Other medical conditions

Other medical and underlying health conditions can impact your sleep, such as:

  • Narcolepsy: a neurological disorder that affects your brain's ability to regulate sleep-wake cycles. This condition can cause you to fall asleep unexpectedly or for long periods.

  • Obstructive sleep apnea: a common sleep disorder where your airway becomes blocked during sleep, causing you to temporarily stop breathing.

  • Restless leg syndrome: a neurological disorder that causes uncomfortable sensations in your legs and an irresistible urge to move them.

  • Gastroesophageal reflux disease (GORD): a digestive disorder where your stomach acid flows back into the oesophagus, causing heartburn and other symptoms.

  • Menopause: this can cause hot flushes, night sweats and other symptoms that disrupt your sleep.

What to do when you can't sleep

When you can’t sleep, it can seem like the best thing to do is simply lay there with your eyes closed and wait for sleep to wash over you once again. But in reality, this might not be very helpful at all.

If you can’t sleep, then these top tips may help you drift off into dreamland:

  • Practice relaxation techniques — deep breathing and meditation can really help you to calm your brain and relax your body.

  • Reduce your anxiety and stress — while easier said than done, managing your mental health is vital for a good night’s sleep. Try speaking with a mental health professional or a close friend to at the very least get your worries off your chest.

  • Avoid blue light — devices like phones and tablets give off a blue light which disrupts your circadian rhythm. Turn off any devices you would normally use at least 30 minutes before bed, and you’ll soon see the difference.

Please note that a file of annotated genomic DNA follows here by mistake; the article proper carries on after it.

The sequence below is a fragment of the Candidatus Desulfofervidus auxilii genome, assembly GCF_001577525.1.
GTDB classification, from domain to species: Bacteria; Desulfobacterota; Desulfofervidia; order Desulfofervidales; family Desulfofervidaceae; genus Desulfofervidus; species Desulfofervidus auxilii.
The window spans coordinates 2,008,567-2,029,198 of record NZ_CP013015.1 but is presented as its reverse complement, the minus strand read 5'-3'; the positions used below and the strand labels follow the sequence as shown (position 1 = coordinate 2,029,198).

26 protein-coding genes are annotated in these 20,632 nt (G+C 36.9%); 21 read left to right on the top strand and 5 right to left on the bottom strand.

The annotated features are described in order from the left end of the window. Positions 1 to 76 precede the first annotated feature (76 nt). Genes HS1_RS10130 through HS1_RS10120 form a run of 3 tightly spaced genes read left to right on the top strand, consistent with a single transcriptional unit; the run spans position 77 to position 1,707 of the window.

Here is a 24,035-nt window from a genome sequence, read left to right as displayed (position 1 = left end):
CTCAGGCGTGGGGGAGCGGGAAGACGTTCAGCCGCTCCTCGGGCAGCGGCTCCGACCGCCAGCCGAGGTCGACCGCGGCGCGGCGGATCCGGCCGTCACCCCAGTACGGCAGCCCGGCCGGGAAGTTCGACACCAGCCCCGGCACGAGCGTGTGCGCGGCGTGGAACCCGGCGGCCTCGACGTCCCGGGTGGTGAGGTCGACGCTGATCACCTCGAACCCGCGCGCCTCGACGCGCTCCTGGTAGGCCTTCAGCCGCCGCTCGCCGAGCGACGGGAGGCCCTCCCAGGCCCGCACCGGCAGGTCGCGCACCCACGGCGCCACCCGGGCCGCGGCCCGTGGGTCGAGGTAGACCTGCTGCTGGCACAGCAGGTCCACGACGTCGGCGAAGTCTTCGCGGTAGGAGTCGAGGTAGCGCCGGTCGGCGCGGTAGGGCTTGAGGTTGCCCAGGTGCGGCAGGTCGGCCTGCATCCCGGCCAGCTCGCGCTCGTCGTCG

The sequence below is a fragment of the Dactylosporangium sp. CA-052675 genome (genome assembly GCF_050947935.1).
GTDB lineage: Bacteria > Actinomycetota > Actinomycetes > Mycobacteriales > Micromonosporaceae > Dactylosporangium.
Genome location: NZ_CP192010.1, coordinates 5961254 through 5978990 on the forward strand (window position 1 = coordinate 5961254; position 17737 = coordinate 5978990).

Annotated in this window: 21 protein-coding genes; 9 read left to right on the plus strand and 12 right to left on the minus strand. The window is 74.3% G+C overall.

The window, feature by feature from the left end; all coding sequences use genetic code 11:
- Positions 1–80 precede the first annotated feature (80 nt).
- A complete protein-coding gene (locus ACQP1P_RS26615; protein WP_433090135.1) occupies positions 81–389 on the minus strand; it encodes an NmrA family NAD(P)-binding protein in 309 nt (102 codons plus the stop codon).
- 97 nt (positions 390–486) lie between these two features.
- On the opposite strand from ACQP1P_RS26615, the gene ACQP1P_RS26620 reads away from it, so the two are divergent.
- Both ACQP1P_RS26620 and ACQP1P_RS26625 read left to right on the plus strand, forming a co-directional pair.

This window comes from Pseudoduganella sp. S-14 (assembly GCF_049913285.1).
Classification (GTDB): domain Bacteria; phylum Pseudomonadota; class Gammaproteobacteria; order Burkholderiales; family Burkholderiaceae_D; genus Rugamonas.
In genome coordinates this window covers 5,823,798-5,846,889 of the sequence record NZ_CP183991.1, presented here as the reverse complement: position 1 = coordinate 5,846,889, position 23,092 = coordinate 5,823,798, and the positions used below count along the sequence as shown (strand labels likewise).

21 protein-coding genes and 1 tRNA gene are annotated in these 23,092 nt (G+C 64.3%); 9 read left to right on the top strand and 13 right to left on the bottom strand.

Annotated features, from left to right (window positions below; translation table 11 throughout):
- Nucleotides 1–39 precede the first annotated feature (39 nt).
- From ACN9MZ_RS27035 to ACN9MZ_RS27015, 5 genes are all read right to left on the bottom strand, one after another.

• Read — picking up a book can be a great way to help unwind and relax. Just make sure the book isn’t too exciting or you may end up staying up all night to finish it.

  • Create a sleep-enhancing bedroom — keep your room quiet, cool and dark to promote better sleep. Try using an eye mask to block out light and earplugs or white noise to block out sound.

  • Take a warm bath or shower — this can help relax your muscles and prepare you for sleep.

  • Take melatonin capsulesmelatonin regulates your sleep-wake cycle. Taking melatonin supplements could help improve your sleep quality as well as help you to fall asleep in the first place.

Remember, everyone is different, so what works for one person may not work for you. If you have tried these tips and still can’t sleep, talk to your doctor or a sleep specialist for personalised advice and treatment.

If you’re having trouble sleeping, you don’t have to suffer in silence. At Hormones and You, we offer melatonin capsules to help you regulate your circadian rhythm and let you get the sleep you need each night.

Take our online consultation now and begin your journey to banishing your sleepless nights for good.